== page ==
Off Switch magazine issue two


I just finished reading Off Switch magazine issue two and oh wow… I’m so inspired. The magazine itself is very imagery / photographybased, which I love. The theme for photographs this month was “landscape” and the first set of images didn’t disappoint: ethereal landscapes of woods smothered in fog and sun-drenched mountain tops. The “Put Some Color In Your Spring” clothing feature had some amazing photographs to go with the text. The “Capturing The Dust” photography feature was amazing: a very dark color palette, complemented by the models dark clothes and contrasted by his light hair. Text overlay on each photo added to the overall presentation of the feature.


Behind the scenes on Traveller’s Chant

Well, this post is long overdue but I’ve been ridiculously busy with college and end-of-year stuff so it’s been put off til now. I headed out with my friend Chesney last week to shoot a music video on the beach for Rizzle Kicks’ “Traveler’s Chant”. We are currently fleshing out a business plan and model for our upcoming company (top secret :-P I’ll blog about it when I can. It’s majorly exciting). For now we need a show reel so we are beginning to shoot some things. These images are only day one of shooting, we are going out again on Saturday to get some more shots. I produced the shoot and Chesney directed, helped my boyfriend Ian to operate the jib crane. I got some behind-the-scenes video too, which I’ll post up once I get the finished one from Chesney. For now enjoy the photos.

Until next time,


PS: that last one is why I love living so near the sea. <3



Sun Should Be A Girl – Marta Streng

I came across this fashion shoot a couple of weeks ago and I’ve only had the time to blog about it now. My birthday was two weeks ago &  I’ll have a blog post up about that soon too. For now though…

“Sun Should Be A Girl” is a fashion editorial by Marta Streng. This shoot has everything that I’m obsessed with and love in photography right now: bokeh, tough clothing, heavy makeup, lens flare and a juxtaposition of the model and the interplay of light (The way the photographs are composed, you would expect to see something a lot more feminine and girly photographed), so you can understand my squeal of delight when I came across it a couple of weeks ago. The shoot is grungey: dirty streets and buildings compliment the model’s clothes, pose and makeup, while the interplay of light gives the photographs a feminine feel.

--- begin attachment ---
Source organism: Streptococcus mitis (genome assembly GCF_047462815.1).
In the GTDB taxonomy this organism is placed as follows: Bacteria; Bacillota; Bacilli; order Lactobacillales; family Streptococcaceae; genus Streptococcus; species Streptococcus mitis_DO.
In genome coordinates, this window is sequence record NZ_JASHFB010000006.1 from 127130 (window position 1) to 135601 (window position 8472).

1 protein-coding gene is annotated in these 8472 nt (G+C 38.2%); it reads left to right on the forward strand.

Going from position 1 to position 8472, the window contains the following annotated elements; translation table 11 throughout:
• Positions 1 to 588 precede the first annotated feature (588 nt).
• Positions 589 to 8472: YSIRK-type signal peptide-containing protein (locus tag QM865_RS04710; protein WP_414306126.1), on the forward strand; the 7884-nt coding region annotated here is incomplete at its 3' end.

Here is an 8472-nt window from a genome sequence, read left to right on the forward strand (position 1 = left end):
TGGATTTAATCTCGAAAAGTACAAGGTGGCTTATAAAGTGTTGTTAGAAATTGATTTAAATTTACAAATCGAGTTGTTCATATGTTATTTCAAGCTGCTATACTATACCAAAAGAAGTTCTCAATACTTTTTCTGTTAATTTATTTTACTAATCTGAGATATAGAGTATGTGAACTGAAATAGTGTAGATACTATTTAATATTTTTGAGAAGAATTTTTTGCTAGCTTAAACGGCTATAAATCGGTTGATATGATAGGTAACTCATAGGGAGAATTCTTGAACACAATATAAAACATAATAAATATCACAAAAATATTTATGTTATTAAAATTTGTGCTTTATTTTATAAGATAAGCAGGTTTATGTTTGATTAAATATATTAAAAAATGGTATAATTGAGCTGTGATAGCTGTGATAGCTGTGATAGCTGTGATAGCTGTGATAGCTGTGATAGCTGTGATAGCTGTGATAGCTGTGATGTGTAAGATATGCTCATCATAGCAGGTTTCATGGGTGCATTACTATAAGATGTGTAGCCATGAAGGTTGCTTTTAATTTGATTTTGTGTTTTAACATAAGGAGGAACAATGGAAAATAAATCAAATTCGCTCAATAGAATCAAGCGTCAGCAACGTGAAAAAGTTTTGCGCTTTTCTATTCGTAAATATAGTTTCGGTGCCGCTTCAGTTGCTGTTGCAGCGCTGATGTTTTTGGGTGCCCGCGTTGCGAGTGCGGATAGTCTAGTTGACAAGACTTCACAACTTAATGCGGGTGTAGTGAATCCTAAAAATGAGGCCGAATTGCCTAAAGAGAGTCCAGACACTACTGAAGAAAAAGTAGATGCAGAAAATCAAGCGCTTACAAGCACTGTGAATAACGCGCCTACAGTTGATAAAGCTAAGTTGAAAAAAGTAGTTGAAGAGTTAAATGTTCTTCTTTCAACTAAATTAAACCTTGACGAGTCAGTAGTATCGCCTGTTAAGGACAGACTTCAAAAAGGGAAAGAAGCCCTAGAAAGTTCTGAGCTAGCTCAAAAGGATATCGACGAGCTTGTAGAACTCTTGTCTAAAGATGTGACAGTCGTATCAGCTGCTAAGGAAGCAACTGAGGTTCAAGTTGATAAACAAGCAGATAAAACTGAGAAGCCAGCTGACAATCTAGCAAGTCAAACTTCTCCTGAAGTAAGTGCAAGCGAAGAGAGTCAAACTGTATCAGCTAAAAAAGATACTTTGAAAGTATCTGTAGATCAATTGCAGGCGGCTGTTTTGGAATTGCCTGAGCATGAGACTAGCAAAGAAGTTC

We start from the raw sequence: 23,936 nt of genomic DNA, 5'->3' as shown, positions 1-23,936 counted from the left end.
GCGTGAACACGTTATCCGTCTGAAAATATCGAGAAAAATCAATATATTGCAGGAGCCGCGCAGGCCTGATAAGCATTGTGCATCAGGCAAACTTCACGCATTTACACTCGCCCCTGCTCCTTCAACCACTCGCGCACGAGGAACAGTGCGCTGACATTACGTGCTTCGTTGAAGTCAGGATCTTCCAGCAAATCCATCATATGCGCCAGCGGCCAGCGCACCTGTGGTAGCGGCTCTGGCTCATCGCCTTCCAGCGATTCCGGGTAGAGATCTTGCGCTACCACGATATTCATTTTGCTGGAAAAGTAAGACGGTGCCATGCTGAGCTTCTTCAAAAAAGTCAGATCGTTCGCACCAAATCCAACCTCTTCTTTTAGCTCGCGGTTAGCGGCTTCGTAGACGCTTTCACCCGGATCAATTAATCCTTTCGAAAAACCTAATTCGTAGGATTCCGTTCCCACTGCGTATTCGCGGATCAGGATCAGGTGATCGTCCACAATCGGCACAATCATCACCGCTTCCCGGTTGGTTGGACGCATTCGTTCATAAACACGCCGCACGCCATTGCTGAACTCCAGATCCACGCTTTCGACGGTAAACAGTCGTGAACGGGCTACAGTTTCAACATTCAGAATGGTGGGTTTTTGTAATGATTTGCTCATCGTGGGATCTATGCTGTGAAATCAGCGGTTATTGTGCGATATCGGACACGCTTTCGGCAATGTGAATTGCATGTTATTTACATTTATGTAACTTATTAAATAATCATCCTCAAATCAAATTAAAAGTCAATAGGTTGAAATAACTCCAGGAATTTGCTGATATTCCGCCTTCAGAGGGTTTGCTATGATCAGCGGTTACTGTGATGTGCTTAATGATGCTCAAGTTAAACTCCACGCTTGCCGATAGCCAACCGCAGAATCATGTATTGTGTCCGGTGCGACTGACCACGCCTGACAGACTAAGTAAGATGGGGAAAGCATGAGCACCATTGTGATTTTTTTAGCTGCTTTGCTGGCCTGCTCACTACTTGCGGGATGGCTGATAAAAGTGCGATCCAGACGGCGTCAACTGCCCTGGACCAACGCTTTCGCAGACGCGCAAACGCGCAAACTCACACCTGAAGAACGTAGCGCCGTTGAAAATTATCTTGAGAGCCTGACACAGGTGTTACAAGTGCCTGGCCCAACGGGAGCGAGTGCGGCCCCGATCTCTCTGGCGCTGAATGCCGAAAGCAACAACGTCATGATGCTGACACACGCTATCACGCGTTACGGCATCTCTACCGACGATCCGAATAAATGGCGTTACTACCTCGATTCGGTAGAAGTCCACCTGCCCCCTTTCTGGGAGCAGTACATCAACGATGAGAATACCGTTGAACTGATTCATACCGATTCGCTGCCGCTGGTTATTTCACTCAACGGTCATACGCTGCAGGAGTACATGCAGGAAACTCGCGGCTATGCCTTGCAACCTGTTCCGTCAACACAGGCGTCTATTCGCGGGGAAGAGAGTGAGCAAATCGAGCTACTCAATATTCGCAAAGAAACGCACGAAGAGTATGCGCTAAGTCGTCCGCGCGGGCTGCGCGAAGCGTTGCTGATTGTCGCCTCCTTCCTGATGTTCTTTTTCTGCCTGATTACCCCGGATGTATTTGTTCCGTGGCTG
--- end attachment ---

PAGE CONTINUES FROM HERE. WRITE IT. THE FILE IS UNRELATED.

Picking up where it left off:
Don’t Touch My Universe

I came across this fashion shoot the other day on the Trend Hunter blog and was completely blown away. It was shot by Frank Bayn and Steff Rosenberger-Ochs (what an amazing surname!). The images feature a model clad in couture and staring dreamily at the camera, looking for all the world a spoiled little brat. The viewer at first looks at the model’s haughty expression and suggestive pose and then notices scenes of destruction and mayhem in the windows (I think they’re mirrors and only a motif of windows… but someone correct me if I’m wrong) behind the model. It is almost as if the model is frozen in time and doesn’t notice the destruction around her. The title “Don’t Touch…” seems to say that the model doesn’t want the luxury and prestige portrayed in the photographs to go away and wants to be self-absorbed and oblivious forever. I think this is also saying that there are more important things to be worrying about than looking good, which is a breath of fresh air in this consumerist, “buy, buy, buy”, “more, more, more” culture we have.


Conversations: Photography from the Bank of America Collection